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Product Liability in Accident Claims | Colling Gilbert Wright and Carter

How Can a Defective Product Cause a Car Accident?

While most car accidents result from driver error, other factors can lead to car accidents as well. This includes many different types of vehicle defects.

Cars are made up of hundreds of individual components. The failure of even a single component can potentially lead to a serious or fatal accident.

When Is a Vehicle Component Defective, and Why Is This Important?

What Constitutes a Vehicle Defect?

A vehicle component – or any type of product – is considered defective if it is unsafe for its intended use. There are two main types of defects that are relevant to car accidents:

  • Design Defects – A vehicle component is considered to have a design defect if it is unsafe even when manufactured and used as intended. For example, if a brake caliper does not apply enough pressure to safely slow and stop a vehicle, then the brake caliper could suffer from a design defect. Alternatively, if an accelerator pedal is prone to getting stuck because of its size or shape, this could also reflect a design defect.
  • Manufacturing Defects – A vehicle component is considered to have a manufacturing defect if it becomes dangerous due to an issue during the manufacturing process. For example, if a properly designed engine gasket cracks during installation at the factory, this would be considered a manufacturing defect. If a manufacturer uses the wrong compound to make a tire or brake pad, this would be considered a form of manufacturing defect as well.

Some vehicle defects will create issues immediately. An issue with a vehicle’s accelerator pedal, for example, could lead to a crash the first time a driver gets behind the wheel. In other cases, however, the defect will only become dangerous over time.

Regardless of how or when a defect becomes dangerous, drivers and passengers have the same legal rights under Florida law (more on this below).

What Types of Vehicle Defects Can Cause Car Accidents?

Vehicle defects are far more common than most people realize. Each year, automotive manufacturers and the National Highway Traffic Safety Administration (NHTSA) issue numerous recalls for defective components.

Some of these defects are relatively minor. Others, however, have the potential to cause dangerous accidents.

For example, if any of the following components are defective, this could significantly increase the risk of a driver losing control and suffering serious or fatal injuries in a crash:

  • Accelerators
  • Brakes
  • Chassis
  • Cooling systems
  • Electrical systems
  • Engines
  • Lights
  • Tires
  • Transmissions
  • Wheels

Defects will often affect large numbers of vehicles. This is particularly true of design defects, which can affect all vehicles in which the defective components are installed.

Depending on the circumstances, manufacturing defects may affect smaller numbers of vehicles. However, issues with the manufacturing process can lead to every vehicle coming off of the assembly line suffering from the same defect.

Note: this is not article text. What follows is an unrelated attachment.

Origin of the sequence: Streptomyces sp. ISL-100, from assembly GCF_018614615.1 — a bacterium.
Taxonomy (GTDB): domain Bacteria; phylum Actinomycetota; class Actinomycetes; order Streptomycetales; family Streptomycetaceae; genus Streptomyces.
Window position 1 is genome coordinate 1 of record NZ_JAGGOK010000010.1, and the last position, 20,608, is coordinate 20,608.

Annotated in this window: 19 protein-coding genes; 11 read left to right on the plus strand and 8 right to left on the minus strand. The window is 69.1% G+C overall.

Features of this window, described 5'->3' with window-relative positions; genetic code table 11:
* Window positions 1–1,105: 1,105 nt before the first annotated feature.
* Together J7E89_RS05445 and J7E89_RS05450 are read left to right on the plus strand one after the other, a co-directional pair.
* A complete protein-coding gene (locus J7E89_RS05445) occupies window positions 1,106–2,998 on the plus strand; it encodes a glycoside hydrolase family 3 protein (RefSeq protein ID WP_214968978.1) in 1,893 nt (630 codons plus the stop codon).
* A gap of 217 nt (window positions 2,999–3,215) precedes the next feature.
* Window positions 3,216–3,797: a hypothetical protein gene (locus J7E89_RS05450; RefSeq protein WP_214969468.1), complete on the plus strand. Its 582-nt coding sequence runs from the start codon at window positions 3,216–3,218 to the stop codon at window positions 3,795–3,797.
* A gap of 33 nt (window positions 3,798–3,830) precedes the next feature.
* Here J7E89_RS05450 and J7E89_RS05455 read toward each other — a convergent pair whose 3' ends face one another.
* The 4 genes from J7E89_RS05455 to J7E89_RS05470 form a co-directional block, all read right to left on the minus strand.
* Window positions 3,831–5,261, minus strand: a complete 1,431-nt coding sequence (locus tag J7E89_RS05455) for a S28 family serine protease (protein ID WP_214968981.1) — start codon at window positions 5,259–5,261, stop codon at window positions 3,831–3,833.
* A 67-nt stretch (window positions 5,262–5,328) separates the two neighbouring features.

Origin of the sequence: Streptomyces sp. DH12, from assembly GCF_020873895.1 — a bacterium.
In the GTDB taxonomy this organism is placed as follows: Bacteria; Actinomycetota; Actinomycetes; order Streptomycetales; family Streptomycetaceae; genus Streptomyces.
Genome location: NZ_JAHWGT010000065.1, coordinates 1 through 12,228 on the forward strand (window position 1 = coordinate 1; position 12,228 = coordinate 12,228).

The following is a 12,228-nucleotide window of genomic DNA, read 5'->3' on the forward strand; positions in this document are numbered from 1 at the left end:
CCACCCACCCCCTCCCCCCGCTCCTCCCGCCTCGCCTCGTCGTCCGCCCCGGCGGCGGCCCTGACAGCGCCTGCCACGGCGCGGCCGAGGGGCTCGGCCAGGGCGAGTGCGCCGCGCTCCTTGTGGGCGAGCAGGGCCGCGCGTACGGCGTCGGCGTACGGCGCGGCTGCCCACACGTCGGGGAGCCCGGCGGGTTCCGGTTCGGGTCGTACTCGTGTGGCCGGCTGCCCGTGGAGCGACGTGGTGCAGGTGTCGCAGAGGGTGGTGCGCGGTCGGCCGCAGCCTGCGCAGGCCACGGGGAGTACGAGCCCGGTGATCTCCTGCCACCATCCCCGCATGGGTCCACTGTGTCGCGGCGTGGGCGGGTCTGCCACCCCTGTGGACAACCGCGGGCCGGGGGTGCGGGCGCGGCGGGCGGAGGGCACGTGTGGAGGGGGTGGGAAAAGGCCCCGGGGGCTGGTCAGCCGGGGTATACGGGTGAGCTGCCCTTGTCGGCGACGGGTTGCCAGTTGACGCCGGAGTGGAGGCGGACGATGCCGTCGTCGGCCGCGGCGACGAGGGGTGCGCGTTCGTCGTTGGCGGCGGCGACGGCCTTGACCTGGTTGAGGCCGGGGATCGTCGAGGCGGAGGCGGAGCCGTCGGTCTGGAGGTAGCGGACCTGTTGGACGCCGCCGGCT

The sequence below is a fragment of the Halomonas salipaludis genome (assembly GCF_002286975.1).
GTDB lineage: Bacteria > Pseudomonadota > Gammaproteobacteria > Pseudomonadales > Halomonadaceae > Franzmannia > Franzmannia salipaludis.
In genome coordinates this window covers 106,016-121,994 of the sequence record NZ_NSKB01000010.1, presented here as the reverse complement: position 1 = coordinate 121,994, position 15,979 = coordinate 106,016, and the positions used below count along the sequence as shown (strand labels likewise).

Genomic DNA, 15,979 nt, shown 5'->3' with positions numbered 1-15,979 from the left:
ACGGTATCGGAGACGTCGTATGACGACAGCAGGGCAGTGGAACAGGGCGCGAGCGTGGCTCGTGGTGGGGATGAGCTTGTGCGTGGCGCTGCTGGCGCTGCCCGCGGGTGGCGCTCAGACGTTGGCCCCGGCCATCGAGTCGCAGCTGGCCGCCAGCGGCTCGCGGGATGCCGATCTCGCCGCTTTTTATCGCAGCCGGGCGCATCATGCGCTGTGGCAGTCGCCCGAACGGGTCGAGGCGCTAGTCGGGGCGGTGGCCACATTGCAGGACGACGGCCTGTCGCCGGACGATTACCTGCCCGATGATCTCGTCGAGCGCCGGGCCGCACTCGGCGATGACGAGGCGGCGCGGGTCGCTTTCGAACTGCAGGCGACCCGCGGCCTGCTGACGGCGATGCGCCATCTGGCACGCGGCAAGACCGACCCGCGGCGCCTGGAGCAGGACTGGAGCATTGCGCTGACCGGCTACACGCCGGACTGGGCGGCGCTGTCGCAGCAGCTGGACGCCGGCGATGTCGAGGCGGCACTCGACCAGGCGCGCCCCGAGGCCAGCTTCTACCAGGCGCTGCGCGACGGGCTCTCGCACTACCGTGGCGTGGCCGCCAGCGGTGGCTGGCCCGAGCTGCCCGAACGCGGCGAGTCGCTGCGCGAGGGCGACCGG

Why Is It Important If a Vehicle Component Is Defective?

If a vehicle component is defective, this has significant implications under Florida law. While most car accident claims are governed by the law of negligence, product defect claims are frequently governed by the law of strict liability.

In cases involving negligence, recovering financial compensation requires proof that someone else was at fault. For example, in order to seek fault-based auto insurance coverage (as opposed to “no fault” personal injury protection (PIP) coverage), you need to be able to prove that the other driver made a mistake that led to the collision.

But, in cases involving strict liability, proof of negligence is not required. If you were injured in an accident caused by a vehicle defect, proving that a defect existed and your injuries were directly caused by the flaw is enough to establish a claim for financial compensation. You do not need to be able to prove that the automotive manufacturer was negligent in order to recover your accident-related losses.

What Should You Do If You Suspect a Vehicle Defect Caused a Car Accident?

If you have been injured or lost a loved one in a car accident that you suspect may have been caused by a vehicle defect, what should you do? If you still have the vehicle, you should take plenty of photos before the vehicle gets repaired or taken to salvage.

You should also contact a Florida car accident lawyer as soon as possible. A thorough investigation will be necessary to prove the existence of the defect, and getting started promptly could be essential to securing a financial recovery.

Speak with a Florida Car Accident Lawyer Today

Multiple factors can lead to serious auto accidents. Although the driver of the other vehicle is typically at fault for the crash, it is crucial not to overlook defective parts and components, as well as other potential causes.

Do you have questions about seeking financial compensation for a vehicle defect? If so, contact Colling Gilbert Wright & Carter for a free, no-obligation consultation by calling (407) 712-7300 today. Our car accident lawyers serve clients in Orlando, Tampa, Miami, and throughout Florida.

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